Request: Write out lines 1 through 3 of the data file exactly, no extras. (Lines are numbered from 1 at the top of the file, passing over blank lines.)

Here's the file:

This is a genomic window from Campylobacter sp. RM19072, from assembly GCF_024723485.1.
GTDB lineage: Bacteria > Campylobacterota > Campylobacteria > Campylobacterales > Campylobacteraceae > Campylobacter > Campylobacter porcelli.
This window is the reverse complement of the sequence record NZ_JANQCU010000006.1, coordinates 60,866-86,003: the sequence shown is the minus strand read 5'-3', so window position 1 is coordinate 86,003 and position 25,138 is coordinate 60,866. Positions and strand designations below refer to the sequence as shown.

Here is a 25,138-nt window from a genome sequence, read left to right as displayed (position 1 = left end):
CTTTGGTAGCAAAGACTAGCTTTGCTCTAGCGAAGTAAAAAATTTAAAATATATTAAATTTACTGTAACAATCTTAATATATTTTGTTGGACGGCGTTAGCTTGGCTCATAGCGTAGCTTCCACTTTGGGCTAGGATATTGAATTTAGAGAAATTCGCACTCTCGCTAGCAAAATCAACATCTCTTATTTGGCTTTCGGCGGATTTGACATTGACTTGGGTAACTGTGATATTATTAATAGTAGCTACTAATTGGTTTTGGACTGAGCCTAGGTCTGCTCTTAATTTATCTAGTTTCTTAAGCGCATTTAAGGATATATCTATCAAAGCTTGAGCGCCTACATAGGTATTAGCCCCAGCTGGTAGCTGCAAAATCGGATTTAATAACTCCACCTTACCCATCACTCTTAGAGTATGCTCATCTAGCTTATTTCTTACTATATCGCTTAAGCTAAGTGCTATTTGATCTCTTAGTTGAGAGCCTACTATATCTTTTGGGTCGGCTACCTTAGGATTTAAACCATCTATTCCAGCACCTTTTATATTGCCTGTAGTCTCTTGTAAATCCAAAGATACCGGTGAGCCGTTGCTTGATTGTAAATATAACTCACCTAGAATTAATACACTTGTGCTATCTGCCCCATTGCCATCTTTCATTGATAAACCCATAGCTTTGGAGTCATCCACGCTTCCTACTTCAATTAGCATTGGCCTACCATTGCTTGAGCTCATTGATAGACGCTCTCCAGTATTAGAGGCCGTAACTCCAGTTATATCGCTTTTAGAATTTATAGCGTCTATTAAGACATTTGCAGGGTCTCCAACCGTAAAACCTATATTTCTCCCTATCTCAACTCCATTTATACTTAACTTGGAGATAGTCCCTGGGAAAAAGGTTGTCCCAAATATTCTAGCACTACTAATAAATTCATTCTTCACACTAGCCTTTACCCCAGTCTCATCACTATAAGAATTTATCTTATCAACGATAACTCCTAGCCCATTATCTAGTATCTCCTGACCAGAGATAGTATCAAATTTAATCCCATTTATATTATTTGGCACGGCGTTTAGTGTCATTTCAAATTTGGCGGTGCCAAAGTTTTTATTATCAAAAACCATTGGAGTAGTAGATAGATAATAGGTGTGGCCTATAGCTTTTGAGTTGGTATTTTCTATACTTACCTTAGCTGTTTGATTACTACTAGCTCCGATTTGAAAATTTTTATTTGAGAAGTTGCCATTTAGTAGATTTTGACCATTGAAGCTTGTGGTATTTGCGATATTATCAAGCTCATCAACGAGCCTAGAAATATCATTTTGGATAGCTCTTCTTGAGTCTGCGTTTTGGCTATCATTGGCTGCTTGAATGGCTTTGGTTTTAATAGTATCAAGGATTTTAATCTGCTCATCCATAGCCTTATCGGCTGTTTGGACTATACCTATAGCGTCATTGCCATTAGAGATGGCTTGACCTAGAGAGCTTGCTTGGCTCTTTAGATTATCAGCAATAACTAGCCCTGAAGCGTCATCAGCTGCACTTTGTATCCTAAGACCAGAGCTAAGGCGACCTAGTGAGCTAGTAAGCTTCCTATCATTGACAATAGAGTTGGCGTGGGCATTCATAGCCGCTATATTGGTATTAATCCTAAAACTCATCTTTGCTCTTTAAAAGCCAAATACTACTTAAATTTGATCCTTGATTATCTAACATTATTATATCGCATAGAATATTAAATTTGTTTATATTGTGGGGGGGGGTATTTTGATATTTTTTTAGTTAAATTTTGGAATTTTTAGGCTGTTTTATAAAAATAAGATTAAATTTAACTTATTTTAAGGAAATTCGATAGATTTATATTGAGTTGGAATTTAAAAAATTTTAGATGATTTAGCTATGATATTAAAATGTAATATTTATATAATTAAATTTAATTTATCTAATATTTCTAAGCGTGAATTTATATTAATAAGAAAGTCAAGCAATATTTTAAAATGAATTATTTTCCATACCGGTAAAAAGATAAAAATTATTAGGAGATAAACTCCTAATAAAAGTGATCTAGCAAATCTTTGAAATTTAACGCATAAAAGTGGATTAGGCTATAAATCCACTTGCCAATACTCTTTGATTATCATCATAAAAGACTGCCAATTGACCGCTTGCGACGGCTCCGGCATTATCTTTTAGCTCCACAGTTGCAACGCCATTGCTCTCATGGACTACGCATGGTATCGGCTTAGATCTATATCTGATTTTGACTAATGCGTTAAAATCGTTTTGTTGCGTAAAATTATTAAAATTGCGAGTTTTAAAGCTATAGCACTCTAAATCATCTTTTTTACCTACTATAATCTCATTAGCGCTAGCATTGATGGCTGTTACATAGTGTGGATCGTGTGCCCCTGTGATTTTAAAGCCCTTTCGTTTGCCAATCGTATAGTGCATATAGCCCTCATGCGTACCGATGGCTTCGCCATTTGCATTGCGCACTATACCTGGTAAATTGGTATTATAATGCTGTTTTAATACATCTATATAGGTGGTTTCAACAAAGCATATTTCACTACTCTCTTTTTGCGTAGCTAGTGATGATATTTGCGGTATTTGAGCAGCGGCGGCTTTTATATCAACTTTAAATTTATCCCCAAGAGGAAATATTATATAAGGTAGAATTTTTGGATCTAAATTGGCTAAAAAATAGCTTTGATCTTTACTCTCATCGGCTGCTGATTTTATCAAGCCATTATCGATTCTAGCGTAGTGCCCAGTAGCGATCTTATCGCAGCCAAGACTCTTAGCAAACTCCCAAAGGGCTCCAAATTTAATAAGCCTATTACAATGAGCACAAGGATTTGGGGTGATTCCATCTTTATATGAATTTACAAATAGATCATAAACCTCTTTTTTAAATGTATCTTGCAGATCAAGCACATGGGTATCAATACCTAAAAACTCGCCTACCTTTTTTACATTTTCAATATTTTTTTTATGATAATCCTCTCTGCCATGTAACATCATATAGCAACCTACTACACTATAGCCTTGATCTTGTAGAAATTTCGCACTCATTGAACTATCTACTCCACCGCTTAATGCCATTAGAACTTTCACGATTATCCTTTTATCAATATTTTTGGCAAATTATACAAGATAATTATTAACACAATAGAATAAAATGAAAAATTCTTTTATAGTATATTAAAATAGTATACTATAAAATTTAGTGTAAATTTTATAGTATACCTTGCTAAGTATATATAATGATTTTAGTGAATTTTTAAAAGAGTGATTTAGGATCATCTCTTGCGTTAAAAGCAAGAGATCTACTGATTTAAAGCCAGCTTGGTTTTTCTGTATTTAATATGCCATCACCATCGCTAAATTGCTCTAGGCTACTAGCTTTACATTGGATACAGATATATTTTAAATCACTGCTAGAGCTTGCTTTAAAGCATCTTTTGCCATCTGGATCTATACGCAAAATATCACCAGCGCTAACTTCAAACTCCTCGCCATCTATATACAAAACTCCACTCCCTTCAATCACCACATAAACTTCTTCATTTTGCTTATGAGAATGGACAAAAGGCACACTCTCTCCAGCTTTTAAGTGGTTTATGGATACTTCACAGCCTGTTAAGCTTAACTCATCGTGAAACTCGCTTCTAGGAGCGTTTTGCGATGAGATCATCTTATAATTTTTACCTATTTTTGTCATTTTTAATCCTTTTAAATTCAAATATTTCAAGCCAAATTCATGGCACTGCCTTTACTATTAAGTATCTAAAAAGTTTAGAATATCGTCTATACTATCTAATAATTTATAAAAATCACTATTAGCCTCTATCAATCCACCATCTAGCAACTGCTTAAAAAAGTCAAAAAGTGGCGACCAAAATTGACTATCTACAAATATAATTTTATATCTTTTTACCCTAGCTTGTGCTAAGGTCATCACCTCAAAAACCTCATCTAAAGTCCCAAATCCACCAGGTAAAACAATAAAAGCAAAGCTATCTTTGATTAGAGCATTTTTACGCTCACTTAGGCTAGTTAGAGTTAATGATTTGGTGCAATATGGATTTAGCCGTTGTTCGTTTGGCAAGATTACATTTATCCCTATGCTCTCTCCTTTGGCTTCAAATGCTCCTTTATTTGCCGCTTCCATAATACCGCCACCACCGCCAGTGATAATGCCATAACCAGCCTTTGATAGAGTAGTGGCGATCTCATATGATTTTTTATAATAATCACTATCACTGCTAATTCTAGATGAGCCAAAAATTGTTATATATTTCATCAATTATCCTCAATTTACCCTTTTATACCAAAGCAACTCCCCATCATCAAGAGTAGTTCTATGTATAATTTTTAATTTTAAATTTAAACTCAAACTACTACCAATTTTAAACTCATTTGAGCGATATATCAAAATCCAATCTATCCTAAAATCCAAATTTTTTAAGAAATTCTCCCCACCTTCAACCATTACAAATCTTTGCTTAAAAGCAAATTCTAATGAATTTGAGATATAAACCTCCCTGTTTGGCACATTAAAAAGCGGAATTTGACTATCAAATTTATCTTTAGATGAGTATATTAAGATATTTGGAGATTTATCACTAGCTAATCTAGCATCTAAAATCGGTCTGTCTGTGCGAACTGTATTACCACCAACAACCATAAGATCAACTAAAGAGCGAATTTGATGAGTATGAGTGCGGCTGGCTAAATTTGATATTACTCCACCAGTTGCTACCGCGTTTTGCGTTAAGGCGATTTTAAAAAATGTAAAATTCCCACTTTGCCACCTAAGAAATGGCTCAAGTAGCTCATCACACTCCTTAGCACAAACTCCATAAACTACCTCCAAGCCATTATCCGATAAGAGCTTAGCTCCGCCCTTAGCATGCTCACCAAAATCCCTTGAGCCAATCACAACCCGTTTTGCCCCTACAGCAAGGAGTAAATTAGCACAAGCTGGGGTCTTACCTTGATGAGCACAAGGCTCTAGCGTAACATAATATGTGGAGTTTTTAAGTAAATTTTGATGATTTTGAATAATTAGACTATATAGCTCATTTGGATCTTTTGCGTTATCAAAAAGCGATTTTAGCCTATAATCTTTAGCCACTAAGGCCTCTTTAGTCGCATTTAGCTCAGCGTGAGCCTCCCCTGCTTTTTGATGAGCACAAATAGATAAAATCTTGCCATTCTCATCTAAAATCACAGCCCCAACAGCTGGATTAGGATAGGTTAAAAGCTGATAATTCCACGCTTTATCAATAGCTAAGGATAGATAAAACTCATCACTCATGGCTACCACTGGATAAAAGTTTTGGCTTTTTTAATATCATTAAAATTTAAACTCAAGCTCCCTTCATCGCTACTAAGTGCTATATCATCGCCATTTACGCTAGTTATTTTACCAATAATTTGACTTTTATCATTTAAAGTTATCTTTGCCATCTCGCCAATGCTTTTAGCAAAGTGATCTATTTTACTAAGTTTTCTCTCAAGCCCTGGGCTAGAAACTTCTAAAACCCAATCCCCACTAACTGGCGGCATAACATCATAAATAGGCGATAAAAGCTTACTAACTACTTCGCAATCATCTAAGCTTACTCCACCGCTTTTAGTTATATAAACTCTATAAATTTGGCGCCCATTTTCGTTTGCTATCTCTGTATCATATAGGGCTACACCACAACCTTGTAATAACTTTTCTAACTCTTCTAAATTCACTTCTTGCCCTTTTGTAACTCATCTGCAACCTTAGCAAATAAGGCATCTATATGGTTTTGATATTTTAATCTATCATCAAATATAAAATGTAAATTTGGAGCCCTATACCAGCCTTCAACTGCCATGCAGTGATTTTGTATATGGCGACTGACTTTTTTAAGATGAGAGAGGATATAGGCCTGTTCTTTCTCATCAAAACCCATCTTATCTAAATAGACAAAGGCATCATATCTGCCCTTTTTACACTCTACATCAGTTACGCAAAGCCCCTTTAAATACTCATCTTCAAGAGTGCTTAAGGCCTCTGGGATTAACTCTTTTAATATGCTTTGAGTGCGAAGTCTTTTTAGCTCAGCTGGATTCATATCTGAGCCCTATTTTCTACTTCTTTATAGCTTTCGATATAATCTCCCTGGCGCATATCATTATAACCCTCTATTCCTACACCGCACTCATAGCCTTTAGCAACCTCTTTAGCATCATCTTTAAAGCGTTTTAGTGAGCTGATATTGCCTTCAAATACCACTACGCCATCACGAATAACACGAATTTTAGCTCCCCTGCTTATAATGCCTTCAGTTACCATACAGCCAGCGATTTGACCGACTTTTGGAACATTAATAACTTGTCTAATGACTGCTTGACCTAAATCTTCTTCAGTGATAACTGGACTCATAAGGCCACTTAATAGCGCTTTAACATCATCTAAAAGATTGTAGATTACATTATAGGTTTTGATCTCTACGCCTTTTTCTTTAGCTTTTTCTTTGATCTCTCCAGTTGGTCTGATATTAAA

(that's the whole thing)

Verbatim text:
This is a genomic window from Campylobacter sp. RM19072, from assembly GCF_024723485.1.
GTDB lineage: Bacteria > Campylobacterota > Campylobacteria > Campylobacterales > Campylobacteraceae > Campylobacter > Campylobacter porcelli.
This window is the reverse complement of the sequence record NZ_JANQCU010000006.1, coordinates 60,866-86,003: the sequence shown is the minus strand read 5'-3', so window position 1 is coordinate 86,003 and position 25,138 is coordinate 60,866. Positions and strand designations below refer to the sequence as shown.